(4) copyedited a piece in a book edited by a third party which, unbeknownst to him, plagiarized Fay Cohen.

The invalidity of each charge has been shown demonstrated by Prof. Churchill and numerous other scholars. But even if they were true, they illustrate the pretextual nature of the process. No prolific scholar could withstand such fine-tooth combing of his or her work.

The Bottom Line: Recognizing that they could not fire Prof. Churchill directly for his political speech, CU administrators created a pretext to do so by soliciting/inventing “research misconduct” allegations. A biased investigation generated a handful of technical charges which the University has falsely labeled “plagiarism” or “fabrication of evidence.” To date, external political and financial pressures have trumped the First Amendment and the principle of academic freedom at the University of Colorado.

Key Developments:

Feb. 2, 2005: Then-Colorado Governor Bill Owens demands that Professor Ward Churchill be fired for his 2001 op-ed web posting on the 9/11 attacks.

Feb. 3, 2005: The Regents denounce Ward Churchill’s statements and authorize then-Interim Chancellor Philip DiStefano to investigate “every word” he has published. Though billed as a public meeting, two people are arrested and prosecuted for attempting to speak in support of Prof. Churchill.

Mar. 3, 2005: Then-President Betsy Hoffman warns the Boulder Faculty Assembly of a “new McCarthyism,” pointing out that there is “no question that there’s a real danger that the group of people [who] went after Prof. Churchill now feel empowered.” Within 5 days Pres. Hoffman announces her resignation.

Mar. 24, 2005: Interim Chancellor DiStefano, who has never bothered to inform Prof. Churchill of the investigation, publicly announces that although all of Prof. Churchill’s writings and speeches are protected by the First Amendment, the University has received other allegations which require investigation. Subsequently it comes out that all of the allegations actually investigated were either created or solicited by University administrators.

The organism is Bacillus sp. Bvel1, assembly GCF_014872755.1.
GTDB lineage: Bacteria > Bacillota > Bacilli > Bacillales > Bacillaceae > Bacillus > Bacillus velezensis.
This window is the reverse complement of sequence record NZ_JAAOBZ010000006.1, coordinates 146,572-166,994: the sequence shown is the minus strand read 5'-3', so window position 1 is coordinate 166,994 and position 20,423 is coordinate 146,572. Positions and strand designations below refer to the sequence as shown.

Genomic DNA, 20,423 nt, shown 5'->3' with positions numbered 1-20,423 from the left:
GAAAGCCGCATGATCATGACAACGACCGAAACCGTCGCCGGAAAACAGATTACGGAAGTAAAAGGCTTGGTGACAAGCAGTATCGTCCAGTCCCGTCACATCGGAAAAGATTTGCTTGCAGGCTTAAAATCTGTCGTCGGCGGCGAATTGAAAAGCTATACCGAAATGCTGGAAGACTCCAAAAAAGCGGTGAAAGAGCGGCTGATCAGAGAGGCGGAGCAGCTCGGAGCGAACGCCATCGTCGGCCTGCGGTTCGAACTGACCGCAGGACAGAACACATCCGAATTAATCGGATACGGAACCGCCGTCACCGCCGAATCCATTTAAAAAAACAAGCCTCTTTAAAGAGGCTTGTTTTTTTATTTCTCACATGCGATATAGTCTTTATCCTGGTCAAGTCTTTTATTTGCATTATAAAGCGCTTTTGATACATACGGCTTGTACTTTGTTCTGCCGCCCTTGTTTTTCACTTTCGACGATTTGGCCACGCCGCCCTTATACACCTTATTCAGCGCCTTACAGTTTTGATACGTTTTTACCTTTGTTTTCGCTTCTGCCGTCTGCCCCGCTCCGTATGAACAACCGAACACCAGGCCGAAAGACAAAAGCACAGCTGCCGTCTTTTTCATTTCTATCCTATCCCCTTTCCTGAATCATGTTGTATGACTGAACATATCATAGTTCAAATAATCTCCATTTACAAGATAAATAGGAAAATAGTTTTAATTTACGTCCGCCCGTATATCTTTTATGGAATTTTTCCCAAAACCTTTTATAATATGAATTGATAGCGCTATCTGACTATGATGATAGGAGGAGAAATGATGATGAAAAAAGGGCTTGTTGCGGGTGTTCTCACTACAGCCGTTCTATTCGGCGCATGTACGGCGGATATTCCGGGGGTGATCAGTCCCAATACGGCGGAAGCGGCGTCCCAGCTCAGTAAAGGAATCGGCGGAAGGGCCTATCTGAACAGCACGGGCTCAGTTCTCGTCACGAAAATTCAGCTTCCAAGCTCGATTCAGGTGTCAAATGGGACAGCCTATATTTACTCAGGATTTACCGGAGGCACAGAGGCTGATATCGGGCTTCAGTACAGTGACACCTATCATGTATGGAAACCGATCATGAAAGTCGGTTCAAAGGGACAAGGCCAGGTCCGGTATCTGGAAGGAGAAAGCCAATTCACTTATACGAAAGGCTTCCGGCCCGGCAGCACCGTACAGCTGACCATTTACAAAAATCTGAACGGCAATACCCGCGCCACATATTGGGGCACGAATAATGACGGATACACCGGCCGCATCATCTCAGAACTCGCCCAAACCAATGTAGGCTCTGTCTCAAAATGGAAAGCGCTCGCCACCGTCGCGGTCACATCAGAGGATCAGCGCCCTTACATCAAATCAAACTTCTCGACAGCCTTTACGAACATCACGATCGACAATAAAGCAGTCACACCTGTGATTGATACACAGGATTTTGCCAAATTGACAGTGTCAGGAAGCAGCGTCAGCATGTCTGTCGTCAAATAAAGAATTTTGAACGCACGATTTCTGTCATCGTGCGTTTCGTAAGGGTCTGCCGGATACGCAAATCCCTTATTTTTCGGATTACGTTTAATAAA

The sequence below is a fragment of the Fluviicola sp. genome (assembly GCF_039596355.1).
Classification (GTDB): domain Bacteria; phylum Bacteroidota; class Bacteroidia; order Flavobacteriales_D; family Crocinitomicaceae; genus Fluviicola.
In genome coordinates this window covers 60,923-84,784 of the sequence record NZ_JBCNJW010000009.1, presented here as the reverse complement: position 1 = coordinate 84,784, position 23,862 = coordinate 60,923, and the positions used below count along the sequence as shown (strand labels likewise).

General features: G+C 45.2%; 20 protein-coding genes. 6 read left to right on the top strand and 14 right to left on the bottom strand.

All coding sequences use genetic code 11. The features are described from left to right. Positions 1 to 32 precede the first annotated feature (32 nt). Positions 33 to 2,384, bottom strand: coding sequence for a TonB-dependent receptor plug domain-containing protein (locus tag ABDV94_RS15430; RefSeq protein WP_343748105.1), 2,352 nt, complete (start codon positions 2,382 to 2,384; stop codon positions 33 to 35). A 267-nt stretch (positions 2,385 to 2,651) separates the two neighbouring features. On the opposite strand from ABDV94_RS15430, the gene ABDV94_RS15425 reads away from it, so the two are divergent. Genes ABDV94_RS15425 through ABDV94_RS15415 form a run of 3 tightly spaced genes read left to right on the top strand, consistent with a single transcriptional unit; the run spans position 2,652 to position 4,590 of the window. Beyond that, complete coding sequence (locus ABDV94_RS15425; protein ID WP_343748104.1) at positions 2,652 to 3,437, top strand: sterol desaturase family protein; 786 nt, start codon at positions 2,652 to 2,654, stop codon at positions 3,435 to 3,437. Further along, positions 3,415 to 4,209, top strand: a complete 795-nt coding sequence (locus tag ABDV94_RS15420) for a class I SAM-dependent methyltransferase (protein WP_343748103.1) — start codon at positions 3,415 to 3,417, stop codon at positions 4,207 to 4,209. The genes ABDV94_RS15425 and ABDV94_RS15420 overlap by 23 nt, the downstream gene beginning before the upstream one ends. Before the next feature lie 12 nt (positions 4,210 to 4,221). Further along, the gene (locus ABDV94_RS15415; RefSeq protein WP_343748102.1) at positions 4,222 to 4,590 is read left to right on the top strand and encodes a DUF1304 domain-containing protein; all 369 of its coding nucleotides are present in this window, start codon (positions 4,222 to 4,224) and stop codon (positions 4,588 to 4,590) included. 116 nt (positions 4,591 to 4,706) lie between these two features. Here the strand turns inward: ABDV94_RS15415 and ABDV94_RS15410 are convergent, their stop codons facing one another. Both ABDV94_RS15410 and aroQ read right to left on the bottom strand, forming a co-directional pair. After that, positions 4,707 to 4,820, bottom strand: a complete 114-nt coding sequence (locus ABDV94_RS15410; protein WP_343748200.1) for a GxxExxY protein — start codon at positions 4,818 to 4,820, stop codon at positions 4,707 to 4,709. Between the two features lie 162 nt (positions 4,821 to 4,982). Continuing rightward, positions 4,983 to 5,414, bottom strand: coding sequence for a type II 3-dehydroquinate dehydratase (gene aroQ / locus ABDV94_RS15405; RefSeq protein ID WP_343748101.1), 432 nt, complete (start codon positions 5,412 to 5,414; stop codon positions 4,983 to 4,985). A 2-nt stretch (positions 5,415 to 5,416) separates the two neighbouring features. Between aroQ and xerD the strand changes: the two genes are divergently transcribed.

Spring 2005: The University feeds the media frenzy, holding press conferences to announce each step of the “investigation” in direct violation of confidentiality rules. In turn, news coverage is submitted for investigation by Interim Chancellor DiStefano as “complainant.”

Fall 2005: An Investigative Committee is appointed, chaired by CU law professor Mimi Wesson. Prof. Churchill is not informed that Prof. Wesson had circulated a memo in Feb. 2005 comparing Prof. Churchill to “charismatic male celebrity wrongdoers” like OJ Simpson, Bill Clinton, and Michael Jackson. The Committee includes no American Indians and no one specializing in American Indian or Indigenous Studies.

May 9, 2006: The Investigative Committee holds a press conference to release its Report, claiming to have found 7 instances of research misconduct. One committee member recommends termination, four recommend suspension.

June 16, 2006: Interim Chancellor DiStefano, the “complainant,” now becomes sentencing judge, recommending dismissal.

May 3, 2007: An internal faculty appeal panel finds the University has not met its burden of proof on some charges, but upholds others (documentation of the 1837 smallpox epidemic and questions of author attribution). Two members of the panel support dismissal; three recommend a 1-year suspension.

Prof. Churchill requests that CU President Hank Brown recuse himself from the dismissal process, based upon Brown’s biases, including his close ties to ACTA, which has consistently denounced Prof. Churchill (see ACTA’s How Many Ward Churchills?).

May 10 and 28, 2007: Two groups of professors and attorneys file research misconduct charges against the Investigative Committee for falsifying and fabricating evidence against Prof. Churchill in their Report . The governing board of the Colorado Conference of AAUP chapters calls on the University not to take action against Prof. Churchill until the legitimacy and objectivity of the Report has been investigated.

June 7, 2007: CU President Hank Brown refuses to recuse himself or delay action, and overrides the majority of both the Investigative Committee and the faculty appeal panel to recommend that the Regents fire Prof. Churchill.

July/Aug 2007: The CU Regents will vote on dismissing Prof. Churchill.
Quick links :

Two sets of research misconduct charges filed against CU Investigative Committee:

Debunking plagiarism charges:

The ACTA connection:

Indigenous Studies:

NY Review of Books Open Letter:

Teachers for a Democratic Society petition: